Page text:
Blues music is rooted in African American culture and experience. Ma Rainey lets you know that.
Denzel Washington and George C. Wolfe’s production of Ma Rainey’s Black Bottom brings August Wilson’s 1982 play of the same title to life. Led by Viola Davis, Chadwick Boseman, and Glynn Turman, the all-star cast brings the blues to life, musically and socio-politically.
The movie is set in 1927, during a recording session at Paramount Studios in Chicago, Illinois. In the confined space of a few specific rooms, the movie presents two core themes: the evolving and tense crusade of Black life, this cultural conflict between tradition and modernity; and the superpowers of Black women.
In the opening scene, Ma Rainey performs in a tent with her band, attracting audiences of all genders and ages, from teenage boys to old couples. Here, both playwright and production emphasise the power of Black community and Black creation — how Black communities supported and served each other. This starkly contrasts with what awaits Ma Rainey when she travels up north to record with Paramount. There, in the words of director George C. Wolfe, her worth and value have to be “negotiated on a moment-to-moment basis with a white power structure”.
Knowing the context of the blues is what really brings magic, majesty, and the music of the movie alive. Blues music was born when African-Americans were emancipated and no longer enslaved. It was also fostered during the Great Migration, when Black people who fled the brutality of the American south met with the similar disenfranchisement of the industrialised north. Black people went through radical change, finally finding autonomy over their personal lives, relationships, needs, and desires. In her essay Blues Legacies and Black Feminism, activist Angela Davis summed up the blues music era as the “aesthetic evidence of new psychosocial realities within the black population”.
The late Boseman plays Levee, the film’s leading man, a renegade and trumpet player in Ma Rainey’s band. The band’s youngest member represents today’s younger Black generation, who resist traditional ideals and do not conform to the status quo. Chadwick Boseman’s ability as an artist and actor has always been clear, yet his portrayal of Levee is so powerful that I saw my identity as a Black man reflected in him. I saw the internal challenges that I face. His plans for the band to begin playing more modern music for his dancing generation is met with opposition from Ma Rainey. The Mother of Blues refuses to play his re-arrangement of one of her songs. She is adamant that things will be done the way they always are, her way. This nods to a bigger discussion about the portrayal of Black female autonomy, both economically and socially.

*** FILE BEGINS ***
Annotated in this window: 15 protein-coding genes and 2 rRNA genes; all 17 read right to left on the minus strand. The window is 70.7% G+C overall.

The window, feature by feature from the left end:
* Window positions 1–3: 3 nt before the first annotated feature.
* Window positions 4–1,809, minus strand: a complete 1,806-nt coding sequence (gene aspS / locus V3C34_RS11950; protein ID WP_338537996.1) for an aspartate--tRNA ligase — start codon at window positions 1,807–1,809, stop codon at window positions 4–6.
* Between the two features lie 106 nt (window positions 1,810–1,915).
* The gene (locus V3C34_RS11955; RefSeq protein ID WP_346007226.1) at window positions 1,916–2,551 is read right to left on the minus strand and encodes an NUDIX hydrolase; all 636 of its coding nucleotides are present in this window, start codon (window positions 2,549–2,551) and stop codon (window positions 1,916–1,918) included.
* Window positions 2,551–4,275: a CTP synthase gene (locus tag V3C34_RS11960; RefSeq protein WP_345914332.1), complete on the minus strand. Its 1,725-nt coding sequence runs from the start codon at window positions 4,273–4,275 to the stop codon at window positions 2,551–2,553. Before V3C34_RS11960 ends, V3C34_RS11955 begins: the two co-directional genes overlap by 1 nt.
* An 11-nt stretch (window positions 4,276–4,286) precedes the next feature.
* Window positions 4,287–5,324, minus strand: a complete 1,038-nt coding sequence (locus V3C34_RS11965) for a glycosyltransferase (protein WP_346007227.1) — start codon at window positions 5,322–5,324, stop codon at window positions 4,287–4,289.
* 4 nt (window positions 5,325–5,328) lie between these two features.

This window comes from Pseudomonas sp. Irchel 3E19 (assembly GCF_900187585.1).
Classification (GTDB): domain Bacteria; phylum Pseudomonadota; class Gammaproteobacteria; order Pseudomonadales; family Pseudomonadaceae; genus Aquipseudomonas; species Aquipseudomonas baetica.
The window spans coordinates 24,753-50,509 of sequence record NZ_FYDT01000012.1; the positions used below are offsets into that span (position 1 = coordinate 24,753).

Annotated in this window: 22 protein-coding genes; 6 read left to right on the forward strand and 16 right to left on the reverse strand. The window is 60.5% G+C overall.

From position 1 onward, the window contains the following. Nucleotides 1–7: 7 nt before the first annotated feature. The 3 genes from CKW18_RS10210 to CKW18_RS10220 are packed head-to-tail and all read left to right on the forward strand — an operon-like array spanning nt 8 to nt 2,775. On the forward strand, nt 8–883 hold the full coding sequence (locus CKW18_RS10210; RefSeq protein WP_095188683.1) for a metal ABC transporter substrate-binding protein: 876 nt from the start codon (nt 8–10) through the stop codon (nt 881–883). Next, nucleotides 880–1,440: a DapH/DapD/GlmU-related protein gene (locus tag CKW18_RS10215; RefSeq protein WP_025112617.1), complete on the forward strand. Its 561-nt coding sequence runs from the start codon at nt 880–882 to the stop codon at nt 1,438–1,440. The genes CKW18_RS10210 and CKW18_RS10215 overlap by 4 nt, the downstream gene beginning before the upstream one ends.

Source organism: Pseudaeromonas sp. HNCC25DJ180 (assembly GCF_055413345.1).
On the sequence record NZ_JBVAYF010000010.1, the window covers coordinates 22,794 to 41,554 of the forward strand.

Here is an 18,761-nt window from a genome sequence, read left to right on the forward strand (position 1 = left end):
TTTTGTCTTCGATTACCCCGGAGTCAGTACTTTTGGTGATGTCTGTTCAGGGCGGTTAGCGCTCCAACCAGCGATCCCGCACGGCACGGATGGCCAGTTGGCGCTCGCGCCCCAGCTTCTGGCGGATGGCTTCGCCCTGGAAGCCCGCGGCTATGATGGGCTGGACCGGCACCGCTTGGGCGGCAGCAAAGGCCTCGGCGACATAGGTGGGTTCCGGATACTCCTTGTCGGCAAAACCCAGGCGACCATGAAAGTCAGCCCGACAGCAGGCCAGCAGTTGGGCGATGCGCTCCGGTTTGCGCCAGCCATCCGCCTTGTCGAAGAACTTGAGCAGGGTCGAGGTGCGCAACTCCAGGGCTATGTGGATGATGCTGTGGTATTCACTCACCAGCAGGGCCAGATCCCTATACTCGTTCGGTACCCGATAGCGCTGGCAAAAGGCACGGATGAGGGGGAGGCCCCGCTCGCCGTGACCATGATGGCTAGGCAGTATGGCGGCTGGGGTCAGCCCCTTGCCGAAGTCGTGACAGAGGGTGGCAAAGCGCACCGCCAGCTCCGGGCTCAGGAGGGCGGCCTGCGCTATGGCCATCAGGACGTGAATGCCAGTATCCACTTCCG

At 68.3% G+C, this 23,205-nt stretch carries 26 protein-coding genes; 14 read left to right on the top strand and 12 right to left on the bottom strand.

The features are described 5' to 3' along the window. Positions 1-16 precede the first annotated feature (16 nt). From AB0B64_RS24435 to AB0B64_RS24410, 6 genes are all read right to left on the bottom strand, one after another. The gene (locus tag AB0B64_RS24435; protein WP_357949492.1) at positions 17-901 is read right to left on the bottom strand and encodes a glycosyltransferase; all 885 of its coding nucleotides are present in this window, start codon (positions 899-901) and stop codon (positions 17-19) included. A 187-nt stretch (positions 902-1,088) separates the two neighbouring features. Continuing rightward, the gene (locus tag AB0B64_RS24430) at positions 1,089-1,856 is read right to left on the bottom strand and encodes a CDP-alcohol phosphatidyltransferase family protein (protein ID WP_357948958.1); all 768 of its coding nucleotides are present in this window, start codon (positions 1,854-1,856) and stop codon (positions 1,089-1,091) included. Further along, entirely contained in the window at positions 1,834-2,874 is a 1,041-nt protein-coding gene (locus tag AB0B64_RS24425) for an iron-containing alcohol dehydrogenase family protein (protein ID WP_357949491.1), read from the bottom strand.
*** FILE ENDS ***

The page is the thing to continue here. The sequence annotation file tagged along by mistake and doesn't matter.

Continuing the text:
Davis’ Ma Rainey, Mother of the Blues, is a Black woman who defies all of the gender limitations of her time. From the beginning of the film right until the end credits, she demands respect and she demands money up front. The blues brought a new psychological reality for Black women. The music allowed them to own their desires, both platonic and sexual. As performers they held jurisdiction over their bodies and voices. A Black woman who held her value and worth front and centre whilst withstanding the diminishing and oppressive resistance of white patriarchy should be commemorated.
The ending of the film feels like a cliffhanger when thinking about today's society. Black people and culture are continually appropriated by White power structures and White people for monetary gain. Black culture is vilified in mainstream media. It is appropriated and stripped of its soul, mutilated from the masterpiece it is into a caricature that White people present as comical or urban.
As Viola Davis says herself in Netflix’s documentary about the making of Ma Rainey, “blues music belongs to the African American experience, it’s ours as much as collard greens and hog maw and chitlins and all of that. As much as we took the leftovers of everything and we transformed it into this like beautiful alchemy, into art and something beautiful. That's how I see blues music. It's ours.”
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